When I was little, I always wanted a sister. Instead I got a baby brother. The first time I saw Frank, he was an infant nestled in my mother’s arms. Mouth open, face screwed into a ugly scowl, he was shrieking at the top of his lungs. Despite the noise, my mother gazed down at him with delight.

Looking back now, I realize that initial meeting set the tone for the remainder of our sibling relationship. Frank screwed up. I tried to fix things. Frank skated through life with his head in the clouds while I, big sister Melanie, was forced to be the voice of reason.

So when Frank showed up at my house on a snowy December morning and announced that he’d raised his hand at a real estate auction and was now the owner of a dilapidated, overgrown, Christmas tree farm, the first words out of my mouth were not, “What can I do to help?”

That didn’t stop Frank. It didn’t even slow him down. He was already making a list of all the various ways he thought family members should pitch in and aid his quest to quickly turn the impetuous purchase into a viable business. Not only that, but he was sure he could make it happen in time for the holiday season—which was already upon us.

I like Christmas as much as anyone, except perhaps for my Aunt Peg who is an utter fanatic. But since I have a husband, two young sons, and a houseful of dogs—five Standard Poodles and one small mutt—not to mention a job as a special needs tutor at a local private school, my December was already fully booked.

So all I agreed to do was go with the rest of the family on Sunday morning to have a look. That was my first mistake.

My second mistake was accompanying Aunt Peg deep into the woods behind the office because my older son thought he heard someone crying. As it turned out, he was right. There was someone whimpering in the snow covered forest. A dirty, matted, Maltese puppy was lying in a snow drift, burrowed beneath the cold body of his recently deceased owner.

Frank says that I attract trouble like a magnet. But this time I could lay the blame squarely on him. If it wasn’t for my brother, I would have been sitting in my cozy house, surrounded by my pack of Poodles, happily minding my own business. Instead of frantically dialing 911.

The police recognized the dead man. They identified him as a vagrant known only as Pete. They recognized Snowball too. By the time the authorities arrived, the little Maltese was tucked snugly inside Aunt Peg’s warm jacket. The problem of what to do with him had already been settled.

Pete was another matter.

Aunt Peg has never been able to resist the lure of a mystery that needs solving. And I had plenty of questions of my own. By later that afternoon she and I were already trying to figure out who Pete was, where he’d come from, and how he’d ended up dead on my brother’s new Christmas tree farm. Aunt Peg and I thought we might be able to offer Pete’s family closure. We hoped to be able to return Snowball to their loving home.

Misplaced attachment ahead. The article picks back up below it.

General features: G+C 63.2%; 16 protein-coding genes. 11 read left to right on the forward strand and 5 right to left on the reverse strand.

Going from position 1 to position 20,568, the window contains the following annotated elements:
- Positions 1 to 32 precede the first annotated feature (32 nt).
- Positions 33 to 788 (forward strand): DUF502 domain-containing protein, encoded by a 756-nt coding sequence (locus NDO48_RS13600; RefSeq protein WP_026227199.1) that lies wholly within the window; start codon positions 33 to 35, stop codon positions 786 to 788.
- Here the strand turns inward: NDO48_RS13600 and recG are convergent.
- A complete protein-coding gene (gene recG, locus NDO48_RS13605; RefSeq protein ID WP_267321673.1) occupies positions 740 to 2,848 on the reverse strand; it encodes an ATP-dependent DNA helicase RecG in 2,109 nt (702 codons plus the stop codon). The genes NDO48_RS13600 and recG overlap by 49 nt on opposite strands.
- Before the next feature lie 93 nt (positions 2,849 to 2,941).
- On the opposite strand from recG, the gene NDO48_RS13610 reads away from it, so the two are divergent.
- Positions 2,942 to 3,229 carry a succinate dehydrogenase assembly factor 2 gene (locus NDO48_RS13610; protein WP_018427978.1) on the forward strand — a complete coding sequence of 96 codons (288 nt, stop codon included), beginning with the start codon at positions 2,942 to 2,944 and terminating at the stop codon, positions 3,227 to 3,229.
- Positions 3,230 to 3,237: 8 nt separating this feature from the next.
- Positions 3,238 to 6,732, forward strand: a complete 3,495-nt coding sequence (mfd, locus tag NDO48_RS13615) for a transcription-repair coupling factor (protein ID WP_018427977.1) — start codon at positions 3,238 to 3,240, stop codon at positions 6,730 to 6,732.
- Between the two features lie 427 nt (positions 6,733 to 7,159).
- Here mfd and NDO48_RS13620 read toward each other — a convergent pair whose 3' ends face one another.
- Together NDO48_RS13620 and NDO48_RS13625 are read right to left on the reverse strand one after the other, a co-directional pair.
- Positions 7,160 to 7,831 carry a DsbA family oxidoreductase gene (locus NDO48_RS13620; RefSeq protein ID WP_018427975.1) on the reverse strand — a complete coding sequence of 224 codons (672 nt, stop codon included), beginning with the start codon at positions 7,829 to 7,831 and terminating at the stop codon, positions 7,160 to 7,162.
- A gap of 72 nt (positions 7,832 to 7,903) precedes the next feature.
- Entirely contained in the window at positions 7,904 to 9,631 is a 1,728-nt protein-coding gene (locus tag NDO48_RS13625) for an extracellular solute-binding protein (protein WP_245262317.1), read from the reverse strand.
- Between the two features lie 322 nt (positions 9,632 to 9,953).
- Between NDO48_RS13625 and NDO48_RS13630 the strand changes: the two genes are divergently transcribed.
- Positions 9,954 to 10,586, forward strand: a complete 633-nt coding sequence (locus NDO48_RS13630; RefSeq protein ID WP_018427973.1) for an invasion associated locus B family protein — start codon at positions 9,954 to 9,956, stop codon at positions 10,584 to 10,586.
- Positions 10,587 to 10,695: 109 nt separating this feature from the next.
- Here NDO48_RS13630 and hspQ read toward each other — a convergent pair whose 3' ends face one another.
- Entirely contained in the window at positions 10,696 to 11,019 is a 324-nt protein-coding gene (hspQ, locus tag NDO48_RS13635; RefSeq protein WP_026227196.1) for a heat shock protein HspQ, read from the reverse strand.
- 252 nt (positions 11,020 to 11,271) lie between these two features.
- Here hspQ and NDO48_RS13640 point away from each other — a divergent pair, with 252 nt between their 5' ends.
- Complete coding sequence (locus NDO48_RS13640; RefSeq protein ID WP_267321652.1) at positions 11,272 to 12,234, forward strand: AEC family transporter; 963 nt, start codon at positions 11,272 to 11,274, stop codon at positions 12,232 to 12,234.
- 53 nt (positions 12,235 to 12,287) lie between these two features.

Little did we know that things weren’t nearly as simple as they seemed. And that we were on the trail of a cold-blooded killer who didn’t care how many people’s holidays ended up in ruins.


You can read more about Melanie in Wagging Through The Snow, the 21st book in the “Melanie Travis” mystery series.

Melanie Travis needs a little peace from her busy life this Christmas. But the usual holiday hubbub is a joy compared to the killer surprise she finds tucked underneath the tree . . .

With a demanding teaching job at Connecticut’s elite Howard Academy and five poodles scampering around the house, Melanie barely has energy for the upcoming Christmas rush. But she unwraps an unexpected challenge when her brother and ex-husband, elated by the recent success of their country café, make a spontaneous bid on a dilapidated pine tree farm. Although the ten-acre lot had been a popular seasonal destination while the original owner was still alive, it’ll take some sprucing up—and a small miracle or two—before the neglected place is in shape for December.

Unfortunately, the impromptu business venture goes cold when the group discovers a purebred Maltese whimpering in the snow-covered grove—right beside a dead body. Pete, a squatter who camped out on the land, apparently met his end after a fallen fir tree branch knocked him on the head. But as Melanie and Aunt Peg investigate Pete’s history and the terrible habit that cost him everything, it’s clear his death was no accident. Now, Melanie must run through a flurry of likely suspects and muzzle a dogged murderer in time—or she’ll be next on someone’s deadly list.

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Giveaway: Leave a comment below for your chance to win a print copy of Wagging Through The Snow. U.S. entries only, please. The giveaway ends September 29, 2017. Good luck everyone!

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About the author
Laurien Berenson is a bestselling author whose books have sold two million copies worldwide. Her cozy mystery series revolves around the world of dog shows, a milieu she knows well as her family has been involved in the sport of dogs for three generations. There are currently twenty-one Melanie Travis canine mysteries including the newest book, Wagging Through The Snow.

Berenson is a four-time winner of the Maxwell Award for Fiction from the Dog Writers Assoc. of America and a winner of the Romantic Times Reviewer’s Choice Award. She is also an Agatha and Macavity nominee. Her work has appeared in The New York Times as well as numerous magazines. She is a graduate of Vassar College, and she and her husband live on a farm in Kentucky, surrounded by horses and dogs.

Connect with Laurien at laurienberenson.com, on Facebook, on Twitter and on Goodreads.

All comments are welcomed.

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